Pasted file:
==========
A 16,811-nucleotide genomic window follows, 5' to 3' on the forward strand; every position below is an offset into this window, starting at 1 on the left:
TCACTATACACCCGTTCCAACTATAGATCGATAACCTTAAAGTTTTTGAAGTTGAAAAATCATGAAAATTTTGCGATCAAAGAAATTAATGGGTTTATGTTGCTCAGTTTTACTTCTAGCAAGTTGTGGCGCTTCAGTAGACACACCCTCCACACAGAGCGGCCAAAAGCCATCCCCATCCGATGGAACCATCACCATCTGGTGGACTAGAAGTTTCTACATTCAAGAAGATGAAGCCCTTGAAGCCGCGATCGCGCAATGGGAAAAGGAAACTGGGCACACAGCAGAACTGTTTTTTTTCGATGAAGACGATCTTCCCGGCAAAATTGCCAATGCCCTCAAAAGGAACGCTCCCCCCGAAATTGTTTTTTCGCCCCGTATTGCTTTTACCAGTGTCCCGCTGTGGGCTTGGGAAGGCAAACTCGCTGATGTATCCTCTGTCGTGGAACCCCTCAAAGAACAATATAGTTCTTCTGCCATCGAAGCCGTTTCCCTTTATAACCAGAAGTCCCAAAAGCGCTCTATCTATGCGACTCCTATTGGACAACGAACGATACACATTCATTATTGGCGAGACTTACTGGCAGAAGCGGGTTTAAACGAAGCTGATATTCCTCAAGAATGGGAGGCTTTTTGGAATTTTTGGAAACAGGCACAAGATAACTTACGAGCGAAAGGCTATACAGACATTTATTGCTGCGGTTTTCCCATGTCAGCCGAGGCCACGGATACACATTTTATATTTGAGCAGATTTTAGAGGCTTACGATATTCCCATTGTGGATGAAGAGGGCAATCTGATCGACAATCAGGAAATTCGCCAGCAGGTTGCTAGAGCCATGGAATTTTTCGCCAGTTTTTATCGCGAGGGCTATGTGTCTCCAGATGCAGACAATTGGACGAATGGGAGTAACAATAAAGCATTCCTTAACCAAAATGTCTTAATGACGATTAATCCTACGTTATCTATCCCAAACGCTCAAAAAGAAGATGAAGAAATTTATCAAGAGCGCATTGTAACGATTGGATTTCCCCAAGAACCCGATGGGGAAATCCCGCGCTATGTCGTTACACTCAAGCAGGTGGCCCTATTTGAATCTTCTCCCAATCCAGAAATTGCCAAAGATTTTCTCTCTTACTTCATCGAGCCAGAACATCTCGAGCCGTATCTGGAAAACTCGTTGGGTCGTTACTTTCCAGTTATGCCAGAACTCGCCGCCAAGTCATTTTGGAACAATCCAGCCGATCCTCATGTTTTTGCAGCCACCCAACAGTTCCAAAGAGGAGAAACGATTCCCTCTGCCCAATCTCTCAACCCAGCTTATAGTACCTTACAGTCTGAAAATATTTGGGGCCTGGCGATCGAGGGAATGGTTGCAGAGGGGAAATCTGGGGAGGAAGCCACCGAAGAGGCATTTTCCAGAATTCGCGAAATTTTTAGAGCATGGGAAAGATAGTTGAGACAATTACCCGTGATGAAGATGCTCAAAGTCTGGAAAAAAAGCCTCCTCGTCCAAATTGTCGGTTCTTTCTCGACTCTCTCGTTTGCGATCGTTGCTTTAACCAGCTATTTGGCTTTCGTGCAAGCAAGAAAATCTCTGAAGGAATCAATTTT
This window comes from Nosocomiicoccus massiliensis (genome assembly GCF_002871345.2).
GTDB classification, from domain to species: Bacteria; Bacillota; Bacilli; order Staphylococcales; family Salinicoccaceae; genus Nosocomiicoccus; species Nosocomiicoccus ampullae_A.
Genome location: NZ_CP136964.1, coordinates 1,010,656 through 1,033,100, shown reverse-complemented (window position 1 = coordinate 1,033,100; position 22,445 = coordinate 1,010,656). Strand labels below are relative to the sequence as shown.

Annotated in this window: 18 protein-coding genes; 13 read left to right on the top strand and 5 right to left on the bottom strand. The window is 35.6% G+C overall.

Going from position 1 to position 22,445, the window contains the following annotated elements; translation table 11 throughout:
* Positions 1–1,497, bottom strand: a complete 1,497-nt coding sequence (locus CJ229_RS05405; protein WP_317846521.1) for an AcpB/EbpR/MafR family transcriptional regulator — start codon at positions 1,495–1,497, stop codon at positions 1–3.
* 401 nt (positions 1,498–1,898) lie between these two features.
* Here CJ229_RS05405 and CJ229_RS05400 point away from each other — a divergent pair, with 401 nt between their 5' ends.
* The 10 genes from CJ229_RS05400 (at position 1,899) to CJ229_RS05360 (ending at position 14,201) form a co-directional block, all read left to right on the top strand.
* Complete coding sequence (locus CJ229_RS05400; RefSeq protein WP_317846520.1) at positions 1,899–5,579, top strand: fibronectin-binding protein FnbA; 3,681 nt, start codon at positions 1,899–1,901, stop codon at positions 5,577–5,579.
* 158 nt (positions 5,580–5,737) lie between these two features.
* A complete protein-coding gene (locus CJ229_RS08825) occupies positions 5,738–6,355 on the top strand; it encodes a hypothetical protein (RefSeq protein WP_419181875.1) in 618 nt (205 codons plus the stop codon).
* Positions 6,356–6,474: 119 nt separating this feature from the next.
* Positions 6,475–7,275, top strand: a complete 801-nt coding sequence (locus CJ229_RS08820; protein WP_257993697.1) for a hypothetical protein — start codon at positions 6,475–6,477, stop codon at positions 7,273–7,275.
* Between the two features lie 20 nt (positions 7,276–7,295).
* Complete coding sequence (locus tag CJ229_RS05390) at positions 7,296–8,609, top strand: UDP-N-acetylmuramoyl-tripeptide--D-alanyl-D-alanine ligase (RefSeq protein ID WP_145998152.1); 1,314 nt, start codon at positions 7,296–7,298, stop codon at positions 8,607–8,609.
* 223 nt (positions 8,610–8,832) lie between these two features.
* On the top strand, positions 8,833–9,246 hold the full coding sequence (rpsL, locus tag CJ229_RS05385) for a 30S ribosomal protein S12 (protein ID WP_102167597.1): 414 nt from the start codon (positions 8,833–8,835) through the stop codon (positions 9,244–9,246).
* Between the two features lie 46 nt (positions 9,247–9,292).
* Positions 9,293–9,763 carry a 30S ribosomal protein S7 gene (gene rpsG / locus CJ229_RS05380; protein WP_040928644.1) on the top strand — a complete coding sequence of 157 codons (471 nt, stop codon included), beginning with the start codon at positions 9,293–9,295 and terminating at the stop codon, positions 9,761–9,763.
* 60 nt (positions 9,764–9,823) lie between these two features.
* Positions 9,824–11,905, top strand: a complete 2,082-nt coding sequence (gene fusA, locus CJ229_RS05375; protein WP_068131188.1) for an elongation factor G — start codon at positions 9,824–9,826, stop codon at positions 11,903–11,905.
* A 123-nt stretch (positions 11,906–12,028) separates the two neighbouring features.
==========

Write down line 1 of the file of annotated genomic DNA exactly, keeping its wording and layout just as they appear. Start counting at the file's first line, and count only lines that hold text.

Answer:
A 16,811-nucleotide genomic window follows, 5' to 3' on the forward strand; every position below is an offset into this window, starting at 1 on the left: